Kyle Bass

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Authored by Steve H. Hanke of The Johns Hopkins University. Follow him on Twitter @Steve_Hanke.

Since 1983, when Hong Kong adopted its currency board system, speculative bets against the Hong Kong dollar (HKD) have ended in the graveyard. Just ask Bill Ackerman. He bet the house in a 2011 attach on the HKD, and he lost big. Now, it’s reported that the likes of George Soros and Kyle Bass are rolling the dice against the HKD. They will lose, too.

This Is What Wall Street Thinks Of China's FX Trading Tax

Last night we reported that the PBoC is now considering a Tobin tax on FX transactions. The follows reports that a series of big name money managers - or, as China calls them “predators,” and “crocodiles” - have placed outsized bets against the yuan. Here's what analysts think of the PBoC's latest move to crush the "speculators."

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Making Sense of Cents

Forex remains to be the largest market in the world and the least understood.  Central banks have more influence on global markets than any other force.  In other words, monetary policy is the ONLY economic indicator(s) investors should be watching, because let's face it, if the Fed raised rates to 10% like they should do and called in all that QE money, stocks would collapse.

But yet Forex remains a mystery, something that someone may have mentioned or you heard about.. wait FX is a TV channel?  or graphics?  a movie?

Having Killed Their Equity Market, China Unleashes "Tobin Tax" For FX Market

In September last year, Chinese regulators stepped on the throat of a 'fair' market in equity futures trading and for all intent and purpose killed the Chinese equity market. Tonight - after 2 days of Yuan weakness - having warned everyon from Soros to Kyle Bass that "betting against the Yuan can't possibly work," The PBOC just unleashed plans for so-called "Tobin Tax" on FX transactions (which implicitly taxes each transaction, reducing liquidity, raising margins and reducing leverage).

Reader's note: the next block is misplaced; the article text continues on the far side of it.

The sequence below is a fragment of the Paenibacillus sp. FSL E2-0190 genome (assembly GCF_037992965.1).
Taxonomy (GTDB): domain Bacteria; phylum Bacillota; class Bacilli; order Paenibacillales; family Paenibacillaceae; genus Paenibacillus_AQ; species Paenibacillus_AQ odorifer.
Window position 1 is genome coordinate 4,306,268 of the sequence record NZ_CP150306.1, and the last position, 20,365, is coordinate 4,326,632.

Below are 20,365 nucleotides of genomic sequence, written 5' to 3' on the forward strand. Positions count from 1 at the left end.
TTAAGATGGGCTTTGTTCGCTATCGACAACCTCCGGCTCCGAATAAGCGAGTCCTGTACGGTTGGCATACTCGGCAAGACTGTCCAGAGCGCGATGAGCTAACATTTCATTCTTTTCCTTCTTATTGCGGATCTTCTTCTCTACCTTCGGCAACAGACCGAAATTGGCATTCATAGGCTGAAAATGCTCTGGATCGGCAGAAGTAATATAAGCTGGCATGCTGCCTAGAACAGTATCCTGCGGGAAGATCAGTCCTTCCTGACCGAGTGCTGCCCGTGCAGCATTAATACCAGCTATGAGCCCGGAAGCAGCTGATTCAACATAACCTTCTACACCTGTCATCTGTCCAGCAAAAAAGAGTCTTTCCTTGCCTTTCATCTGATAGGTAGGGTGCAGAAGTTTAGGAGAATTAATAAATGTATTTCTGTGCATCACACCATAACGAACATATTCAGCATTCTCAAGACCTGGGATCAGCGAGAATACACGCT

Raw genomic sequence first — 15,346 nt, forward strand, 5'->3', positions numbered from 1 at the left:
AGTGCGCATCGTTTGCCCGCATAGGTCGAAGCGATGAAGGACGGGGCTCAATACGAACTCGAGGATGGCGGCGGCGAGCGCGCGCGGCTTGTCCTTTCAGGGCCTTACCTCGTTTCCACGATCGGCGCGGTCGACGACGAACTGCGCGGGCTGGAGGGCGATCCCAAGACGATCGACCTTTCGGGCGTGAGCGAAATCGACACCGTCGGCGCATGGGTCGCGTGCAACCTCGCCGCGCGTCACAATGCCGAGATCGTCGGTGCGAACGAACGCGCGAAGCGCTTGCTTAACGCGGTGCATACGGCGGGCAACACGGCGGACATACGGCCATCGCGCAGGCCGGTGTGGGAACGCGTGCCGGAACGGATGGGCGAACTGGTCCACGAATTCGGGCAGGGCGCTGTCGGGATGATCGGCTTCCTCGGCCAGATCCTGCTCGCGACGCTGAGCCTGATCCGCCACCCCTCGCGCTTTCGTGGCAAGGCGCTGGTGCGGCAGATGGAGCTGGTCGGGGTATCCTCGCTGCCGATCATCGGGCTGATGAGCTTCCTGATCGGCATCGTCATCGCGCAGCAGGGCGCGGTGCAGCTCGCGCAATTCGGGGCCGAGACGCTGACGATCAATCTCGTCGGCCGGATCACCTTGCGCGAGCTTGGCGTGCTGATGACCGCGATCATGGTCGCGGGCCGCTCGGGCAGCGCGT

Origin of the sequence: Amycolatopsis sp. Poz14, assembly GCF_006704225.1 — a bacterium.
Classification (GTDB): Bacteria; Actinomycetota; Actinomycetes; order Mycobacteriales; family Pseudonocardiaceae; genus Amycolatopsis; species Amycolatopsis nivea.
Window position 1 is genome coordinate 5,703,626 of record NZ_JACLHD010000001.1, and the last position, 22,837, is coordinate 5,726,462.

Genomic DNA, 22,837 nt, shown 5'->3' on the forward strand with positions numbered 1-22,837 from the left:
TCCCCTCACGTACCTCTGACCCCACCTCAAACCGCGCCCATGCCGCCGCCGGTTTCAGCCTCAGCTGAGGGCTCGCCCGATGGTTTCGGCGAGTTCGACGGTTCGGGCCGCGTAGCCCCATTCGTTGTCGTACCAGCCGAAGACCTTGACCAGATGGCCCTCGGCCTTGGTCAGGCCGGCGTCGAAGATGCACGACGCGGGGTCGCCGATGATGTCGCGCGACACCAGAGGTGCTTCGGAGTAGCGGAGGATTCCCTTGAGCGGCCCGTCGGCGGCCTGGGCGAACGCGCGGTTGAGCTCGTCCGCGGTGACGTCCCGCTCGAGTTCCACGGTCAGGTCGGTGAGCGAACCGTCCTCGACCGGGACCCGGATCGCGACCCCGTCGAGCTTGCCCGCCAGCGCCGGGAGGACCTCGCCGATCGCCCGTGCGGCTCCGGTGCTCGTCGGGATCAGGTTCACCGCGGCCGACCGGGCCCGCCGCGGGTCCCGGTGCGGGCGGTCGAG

China: A 5-Year Plan And 50 Million Jobs Lost

China never had an actual economic model or growth model. It simply printed an obscene amount of money, especially after 2008, and used it to build factories, 30-storey see-through apartment blocks and highways into nowhere cities, without giving much if any thought to where this would lead when their formerly rich western customers had less to spend on its ever increasing amount of ever more useless products. It was "to infinity and beyond" from the start, but that’s a line from a kids’ fantasy story, not a 5-year plan or an economic model.

Japan Braces For A "Turbulent, Volatile" 10-Year Auction With First Ever Negative Yield On Deck

"We expect the10y JGB auction on the 1st to be a new issue with a 0.1% coupon, but auction yields are likely to go into negative territory. We do not expect the bank sector to buy, and demand from dealers and foreign investors is unlikely to provide sufficient support. We expect the auction to be turbulent given investors are also unlikely to short futures and the possibility of a tail. "